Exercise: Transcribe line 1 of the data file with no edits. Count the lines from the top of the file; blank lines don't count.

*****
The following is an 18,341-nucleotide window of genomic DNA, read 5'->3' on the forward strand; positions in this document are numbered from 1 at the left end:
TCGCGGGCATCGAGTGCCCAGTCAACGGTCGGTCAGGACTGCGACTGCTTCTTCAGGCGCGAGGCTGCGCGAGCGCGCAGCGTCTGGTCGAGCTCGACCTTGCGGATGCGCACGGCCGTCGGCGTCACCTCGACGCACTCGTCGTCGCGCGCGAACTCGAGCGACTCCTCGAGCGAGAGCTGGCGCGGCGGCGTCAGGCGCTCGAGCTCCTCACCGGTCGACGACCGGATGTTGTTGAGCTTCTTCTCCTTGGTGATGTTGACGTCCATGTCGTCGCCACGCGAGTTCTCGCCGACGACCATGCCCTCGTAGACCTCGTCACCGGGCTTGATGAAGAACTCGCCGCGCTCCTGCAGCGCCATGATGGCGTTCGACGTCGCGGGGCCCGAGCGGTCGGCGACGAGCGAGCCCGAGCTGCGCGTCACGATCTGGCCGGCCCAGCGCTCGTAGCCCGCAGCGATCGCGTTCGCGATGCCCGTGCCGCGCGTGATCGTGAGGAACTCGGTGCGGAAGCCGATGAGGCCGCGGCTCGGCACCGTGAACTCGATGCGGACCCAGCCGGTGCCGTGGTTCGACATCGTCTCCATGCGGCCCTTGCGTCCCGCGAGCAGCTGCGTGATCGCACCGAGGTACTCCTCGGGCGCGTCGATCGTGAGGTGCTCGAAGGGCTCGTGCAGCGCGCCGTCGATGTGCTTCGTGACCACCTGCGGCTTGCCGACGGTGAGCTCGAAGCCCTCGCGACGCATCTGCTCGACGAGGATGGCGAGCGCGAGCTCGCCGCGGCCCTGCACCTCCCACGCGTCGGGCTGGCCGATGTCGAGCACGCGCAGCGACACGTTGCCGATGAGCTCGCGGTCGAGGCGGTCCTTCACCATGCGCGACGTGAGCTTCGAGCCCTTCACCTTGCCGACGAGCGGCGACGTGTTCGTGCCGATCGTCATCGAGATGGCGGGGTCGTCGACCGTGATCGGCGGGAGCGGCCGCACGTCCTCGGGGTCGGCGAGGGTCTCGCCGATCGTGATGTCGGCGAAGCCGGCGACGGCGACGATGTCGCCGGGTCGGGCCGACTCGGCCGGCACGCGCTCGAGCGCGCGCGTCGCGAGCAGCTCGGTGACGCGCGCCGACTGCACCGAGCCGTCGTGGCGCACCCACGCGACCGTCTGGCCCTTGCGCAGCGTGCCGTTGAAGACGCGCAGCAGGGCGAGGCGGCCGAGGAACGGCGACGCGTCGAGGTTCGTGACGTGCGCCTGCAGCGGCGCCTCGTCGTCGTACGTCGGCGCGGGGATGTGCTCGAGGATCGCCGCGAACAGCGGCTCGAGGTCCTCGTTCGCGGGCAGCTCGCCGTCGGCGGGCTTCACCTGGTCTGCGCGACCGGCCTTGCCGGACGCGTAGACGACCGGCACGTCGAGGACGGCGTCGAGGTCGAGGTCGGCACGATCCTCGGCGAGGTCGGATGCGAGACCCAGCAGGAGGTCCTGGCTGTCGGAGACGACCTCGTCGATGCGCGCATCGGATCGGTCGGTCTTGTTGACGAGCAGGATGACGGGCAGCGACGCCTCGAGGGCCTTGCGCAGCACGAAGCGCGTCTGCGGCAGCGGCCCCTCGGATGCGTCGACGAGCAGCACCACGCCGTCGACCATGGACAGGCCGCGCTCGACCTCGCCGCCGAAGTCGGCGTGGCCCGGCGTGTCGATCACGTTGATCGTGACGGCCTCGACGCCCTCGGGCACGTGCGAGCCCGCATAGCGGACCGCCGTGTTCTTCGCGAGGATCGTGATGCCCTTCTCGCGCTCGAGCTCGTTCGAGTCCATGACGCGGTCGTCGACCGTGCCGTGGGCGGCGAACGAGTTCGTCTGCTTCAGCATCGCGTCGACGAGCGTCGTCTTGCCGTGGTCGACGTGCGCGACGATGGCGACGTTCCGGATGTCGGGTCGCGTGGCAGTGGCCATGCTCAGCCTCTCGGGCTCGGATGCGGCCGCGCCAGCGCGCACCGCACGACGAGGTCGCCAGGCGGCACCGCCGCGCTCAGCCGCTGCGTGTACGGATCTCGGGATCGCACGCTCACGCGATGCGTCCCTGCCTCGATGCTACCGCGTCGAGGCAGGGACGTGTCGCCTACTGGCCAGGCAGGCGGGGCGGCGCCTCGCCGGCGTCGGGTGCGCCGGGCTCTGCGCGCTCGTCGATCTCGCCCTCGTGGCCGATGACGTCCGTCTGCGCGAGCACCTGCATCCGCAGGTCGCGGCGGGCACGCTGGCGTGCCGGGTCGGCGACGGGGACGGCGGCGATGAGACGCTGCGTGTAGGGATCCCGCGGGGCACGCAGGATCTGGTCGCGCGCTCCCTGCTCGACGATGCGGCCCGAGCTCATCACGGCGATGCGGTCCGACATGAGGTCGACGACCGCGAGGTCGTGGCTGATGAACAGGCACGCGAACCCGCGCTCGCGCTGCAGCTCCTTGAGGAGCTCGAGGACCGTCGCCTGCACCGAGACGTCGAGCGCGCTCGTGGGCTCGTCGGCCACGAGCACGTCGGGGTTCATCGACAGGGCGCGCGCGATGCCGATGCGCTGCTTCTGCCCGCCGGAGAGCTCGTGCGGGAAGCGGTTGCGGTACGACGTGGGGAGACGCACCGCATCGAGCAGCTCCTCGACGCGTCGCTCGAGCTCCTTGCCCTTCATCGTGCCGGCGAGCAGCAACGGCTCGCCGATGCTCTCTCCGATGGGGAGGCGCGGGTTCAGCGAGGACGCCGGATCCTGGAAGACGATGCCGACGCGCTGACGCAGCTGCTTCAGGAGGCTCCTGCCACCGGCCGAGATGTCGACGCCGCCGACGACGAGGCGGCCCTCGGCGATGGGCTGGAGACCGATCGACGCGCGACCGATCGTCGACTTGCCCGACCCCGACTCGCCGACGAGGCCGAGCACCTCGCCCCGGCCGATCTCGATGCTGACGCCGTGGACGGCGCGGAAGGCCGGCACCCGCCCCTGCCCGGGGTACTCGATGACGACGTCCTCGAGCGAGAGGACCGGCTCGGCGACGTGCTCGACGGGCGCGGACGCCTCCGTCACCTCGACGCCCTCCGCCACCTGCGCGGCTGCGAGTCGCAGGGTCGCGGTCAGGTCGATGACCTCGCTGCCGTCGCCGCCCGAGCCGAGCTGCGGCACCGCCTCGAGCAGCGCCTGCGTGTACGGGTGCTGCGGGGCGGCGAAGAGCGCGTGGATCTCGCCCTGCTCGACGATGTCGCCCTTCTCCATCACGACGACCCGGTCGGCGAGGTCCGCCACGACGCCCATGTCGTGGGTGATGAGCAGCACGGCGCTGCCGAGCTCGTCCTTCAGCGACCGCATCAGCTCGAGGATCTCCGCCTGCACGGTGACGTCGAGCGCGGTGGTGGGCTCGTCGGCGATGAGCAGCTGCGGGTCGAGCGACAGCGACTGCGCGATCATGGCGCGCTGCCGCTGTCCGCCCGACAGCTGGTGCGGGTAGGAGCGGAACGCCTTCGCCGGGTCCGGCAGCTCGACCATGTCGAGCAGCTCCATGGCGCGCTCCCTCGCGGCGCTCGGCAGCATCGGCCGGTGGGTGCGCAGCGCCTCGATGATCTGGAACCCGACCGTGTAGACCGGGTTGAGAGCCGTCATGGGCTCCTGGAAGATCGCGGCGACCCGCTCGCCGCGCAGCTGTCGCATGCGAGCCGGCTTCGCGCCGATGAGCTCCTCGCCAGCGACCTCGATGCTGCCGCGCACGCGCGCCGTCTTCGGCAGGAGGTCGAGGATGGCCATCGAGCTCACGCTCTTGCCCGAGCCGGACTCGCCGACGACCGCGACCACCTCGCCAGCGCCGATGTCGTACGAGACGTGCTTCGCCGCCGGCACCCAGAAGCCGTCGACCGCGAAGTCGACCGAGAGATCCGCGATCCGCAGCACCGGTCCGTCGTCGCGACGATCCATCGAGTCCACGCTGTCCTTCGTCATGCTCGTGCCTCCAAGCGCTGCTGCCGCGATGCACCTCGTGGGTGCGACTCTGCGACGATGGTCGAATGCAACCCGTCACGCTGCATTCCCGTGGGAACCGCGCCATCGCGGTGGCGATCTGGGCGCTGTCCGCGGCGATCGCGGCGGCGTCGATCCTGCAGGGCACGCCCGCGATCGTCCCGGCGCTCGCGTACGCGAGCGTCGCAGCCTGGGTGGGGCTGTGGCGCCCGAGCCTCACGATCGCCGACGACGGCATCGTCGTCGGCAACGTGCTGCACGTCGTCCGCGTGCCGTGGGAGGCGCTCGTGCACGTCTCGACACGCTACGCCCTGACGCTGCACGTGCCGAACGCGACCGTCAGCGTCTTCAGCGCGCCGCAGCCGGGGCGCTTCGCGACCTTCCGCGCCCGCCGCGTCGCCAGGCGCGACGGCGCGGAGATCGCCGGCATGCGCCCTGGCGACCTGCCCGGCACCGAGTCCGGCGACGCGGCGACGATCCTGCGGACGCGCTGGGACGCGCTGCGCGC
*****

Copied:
The following is an 18,341-nucleotide window of genomic DNA, read 5'->3' on the forward strand; positions in this document are numbered from 1 at the left end: